By Angel Underhill

Last week I celebrated my first Mother's Day as a mom.  I am a mom. a mom.  Yep. Still has a WTF?! ring to it when I hear myself say it out loud. We went on two walks with the bambino around our new, more family-friendly neighborhood.  Everywhere we looked there were multiple versions of ourselves: mama, papa, baby, stroller.  Some days, I can't help feeling like an imposter--a perpetually dishevled, chronically disorganized, "how-the-hell-did-I-get-here?" expression wearing person--who is impersonating a grown up, pretending to be a parent. 


That is how surreal this gig can feel at times.  And yet, I can see that the "mama bear" in me, the one that hibernated through 42 years of childlessness, has sprung awake. And she's for real, yo.  I recently felt myself manifest this more intensely at the weekly playgroup Hazel and I attend. It was time to put away all the toys, but with  a bunch of kids under 2 that's not always a smooth transition.  Some cooperated of course.  But there were a lot of little bodies going limp with rebellion in the arms of their moms or caregivers.  Others were making off with some toy they refused to give up, waddling away as fast as their little diapered butts could carry them. Hazel was one of those.  Not quite on board with the message of "clean up time," she was crawling towards something she wanted--can't remember now what.  I turned for a second to put a toy in a basket. All the dramatic stuff happens in a second.  This time it involved some kid's nanny walking backwards over Hazel. One of her legs knocked my girl over and still the woman kept moving, not looking down or altering her course in any way, as if Hazel was some inanimate object she could not harm.  I could see her other leg coming down; she was going to step on my child again, so I placed both of my hands squarely on her shoulder and pushed as hard as I could in the opposite direction. As I grabbed Hazel up from the floor I heard a bland, banal voice saying, "Oh, I'm sorry.  I'm sorry," then my voice saying "It's okay, it's okay." But it wasn't. I was only being "nice," cloaking how upset I was with that generic we're-all-still-friends-here response often used when in a public place and you don't want to get into it with a stranger or when you are trying to convince yourself of something. It was a little chant to soothe my jangled nerves, to assuage my tired mama worry with the assurance that I had rescued my baby and all would be well. It was a little chant to help silence the inner bear no longer snoozing through a long winter but aroused, vigilant, and ready to knock the shit out of anyone who might hurt her cub.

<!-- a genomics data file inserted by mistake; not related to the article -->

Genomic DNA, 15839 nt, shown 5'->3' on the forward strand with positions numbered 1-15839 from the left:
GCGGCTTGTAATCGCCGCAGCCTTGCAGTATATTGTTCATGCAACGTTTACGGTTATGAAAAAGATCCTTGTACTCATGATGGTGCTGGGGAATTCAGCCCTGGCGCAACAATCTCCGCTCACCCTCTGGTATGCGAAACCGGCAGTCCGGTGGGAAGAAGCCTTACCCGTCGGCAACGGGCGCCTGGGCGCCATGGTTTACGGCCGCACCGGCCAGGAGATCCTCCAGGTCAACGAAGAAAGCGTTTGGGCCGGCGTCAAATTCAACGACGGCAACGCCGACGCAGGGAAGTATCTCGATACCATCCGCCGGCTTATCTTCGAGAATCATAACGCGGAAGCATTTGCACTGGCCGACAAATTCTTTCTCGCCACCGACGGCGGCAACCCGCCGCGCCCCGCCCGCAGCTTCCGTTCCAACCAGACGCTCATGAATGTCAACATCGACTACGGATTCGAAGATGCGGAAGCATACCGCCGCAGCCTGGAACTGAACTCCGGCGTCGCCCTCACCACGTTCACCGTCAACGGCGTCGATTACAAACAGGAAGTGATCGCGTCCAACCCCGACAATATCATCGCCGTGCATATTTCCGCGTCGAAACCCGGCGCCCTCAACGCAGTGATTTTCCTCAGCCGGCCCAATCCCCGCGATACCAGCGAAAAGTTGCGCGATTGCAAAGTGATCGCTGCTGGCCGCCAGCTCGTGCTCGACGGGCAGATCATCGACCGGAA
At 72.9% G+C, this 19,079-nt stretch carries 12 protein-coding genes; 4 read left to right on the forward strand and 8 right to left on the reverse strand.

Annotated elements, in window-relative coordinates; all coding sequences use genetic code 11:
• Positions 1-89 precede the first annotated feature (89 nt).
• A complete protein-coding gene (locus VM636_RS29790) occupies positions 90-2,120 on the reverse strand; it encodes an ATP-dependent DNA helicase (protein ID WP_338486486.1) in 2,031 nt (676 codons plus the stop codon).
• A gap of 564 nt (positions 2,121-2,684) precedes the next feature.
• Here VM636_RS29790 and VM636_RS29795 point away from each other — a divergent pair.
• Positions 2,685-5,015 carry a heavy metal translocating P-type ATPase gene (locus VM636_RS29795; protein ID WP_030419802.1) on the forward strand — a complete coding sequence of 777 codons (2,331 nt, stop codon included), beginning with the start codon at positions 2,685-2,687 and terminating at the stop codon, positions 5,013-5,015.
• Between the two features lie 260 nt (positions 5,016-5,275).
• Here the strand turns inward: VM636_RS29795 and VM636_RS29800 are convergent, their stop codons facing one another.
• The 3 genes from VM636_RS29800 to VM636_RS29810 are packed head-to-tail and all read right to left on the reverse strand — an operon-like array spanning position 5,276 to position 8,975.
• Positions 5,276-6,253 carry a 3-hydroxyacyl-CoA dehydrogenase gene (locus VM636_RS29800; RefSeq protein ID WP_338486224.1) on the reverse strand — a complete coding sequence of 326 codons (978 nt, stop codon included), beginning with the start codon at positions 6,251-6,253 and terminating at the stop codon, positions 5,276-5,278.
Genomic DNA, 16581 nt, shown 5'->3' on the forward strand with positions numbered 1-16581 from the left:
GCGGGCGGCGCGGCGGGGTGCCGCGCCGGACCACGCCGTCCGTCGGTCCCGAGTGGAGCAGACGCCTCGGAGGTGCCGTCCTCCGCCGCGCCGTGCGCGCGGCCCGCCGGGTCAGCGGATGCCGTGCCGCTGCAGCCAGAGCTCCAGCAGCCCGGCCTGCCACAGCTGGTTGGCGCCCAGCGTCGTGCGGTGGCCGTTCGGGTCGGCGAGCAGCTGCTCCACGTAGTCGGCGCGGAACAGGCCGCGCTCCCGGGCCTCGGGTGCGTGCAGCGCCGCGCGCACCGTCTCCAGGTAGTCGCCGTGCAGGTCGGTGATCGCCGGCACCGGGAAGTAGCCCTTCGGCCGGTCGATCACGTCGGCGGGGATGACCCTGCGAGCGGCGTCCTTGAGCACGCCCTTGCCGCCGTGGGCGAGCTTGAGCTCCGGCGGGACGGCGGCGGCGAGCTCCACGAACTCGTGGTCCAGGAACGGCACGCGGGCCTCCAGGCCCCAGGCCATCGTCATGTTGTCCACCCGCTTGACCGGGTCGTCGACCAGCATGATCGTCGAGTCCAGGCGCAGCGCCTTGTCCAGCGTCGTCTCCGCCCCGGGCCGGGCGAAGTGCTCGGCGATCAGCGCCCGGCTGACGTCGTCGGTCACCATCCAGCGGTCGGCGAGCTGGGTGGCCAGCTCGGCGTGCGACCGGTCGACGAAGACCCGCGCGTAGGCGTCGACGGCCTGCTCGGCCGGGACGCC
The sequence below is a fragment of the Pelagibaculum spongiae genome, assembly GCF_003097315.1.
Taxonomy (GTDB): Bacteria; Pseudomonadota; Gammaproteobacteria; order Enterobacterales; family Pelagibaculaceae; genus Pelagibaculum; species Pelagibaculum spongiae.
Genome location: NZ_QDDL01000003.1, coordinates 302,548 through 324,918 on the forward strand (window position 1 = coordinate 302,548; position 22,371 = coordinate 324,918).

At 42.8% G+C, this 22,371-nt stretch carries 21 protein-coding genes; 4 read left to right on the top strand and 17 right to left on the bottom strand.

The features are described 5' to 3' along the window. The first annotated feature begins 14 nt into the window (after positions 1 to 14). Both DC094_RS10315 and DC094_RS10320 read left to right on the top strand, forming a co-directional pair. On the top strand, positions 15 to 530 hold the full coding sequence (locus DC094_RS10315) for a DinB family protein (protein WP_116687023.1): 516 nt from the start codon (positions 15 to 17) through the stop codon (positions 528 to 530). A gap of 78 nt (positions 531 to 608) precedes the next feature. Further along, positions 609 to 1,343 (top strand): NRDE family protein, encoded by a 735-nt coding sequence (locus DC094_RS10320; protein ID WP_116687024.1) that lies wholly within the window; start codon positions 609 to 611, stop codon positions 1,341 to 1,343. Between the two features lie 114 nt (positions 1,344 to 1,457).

The side of Hazel's face was red where she'd hit the floor; she was frightened and crying. I could barely look at the nanny.  I think when I pushed her, she was holding on to the little girl she looked after but I'm not certain.  Honestly, In the moment I didn't care.  All I could think about was that this rather large person was going to crush my baby unless I stopped her.  

We moved into the singing portion of the class and as soon as Old McDonald's cow became the focus, Hazel was smiling again.  My adrenaline rush subsided and I felt slightly more empathetic towards the nanny. She seemed to be avoiding eye contact with me. It occurred to me that perhaps I should apologize for pushing her. But as I sat there listening to "This Little Light of Mine," I knew I wouldn't do it.  I wasn't sorry. Then I thought maybe I should at least explain why. Shouldn't I address what just passed between us? Shouldn't I make sure she knows that my actions were in no way inspired by nastiness or aggression only terror over the possibility that my baby was about to be trampled? But I didn't do that either.  I've grown weary of explaining myself to people.  It requires more emotional energy than I possess most days.  Call it laziness, call it a short cut, call it whatever you want. To someone like me who tends to explain more often than needed, remain loyal longer than many deserve, initiate communication more times than what is reciprocated, it felt liberating to let my actions speak louder than my words this time.

So, in the end I neither offered an apology or an explanation. I decided to trust that the "why" was understood.  I was just "mama bear," doing what she sometimes gotta do.  I embraced that wonderful surge of wild, primal protective love that propelled me forward into the "nanny body slam" that rescued my tiny human.  Any self-doubt or guilty feelings quickly melted away.  Because in the words of Sweet Brown, one time You Tube sensation:  "Ain't nobody got time for that!"

IMG_2183.jpg-Mama and Baby.jpg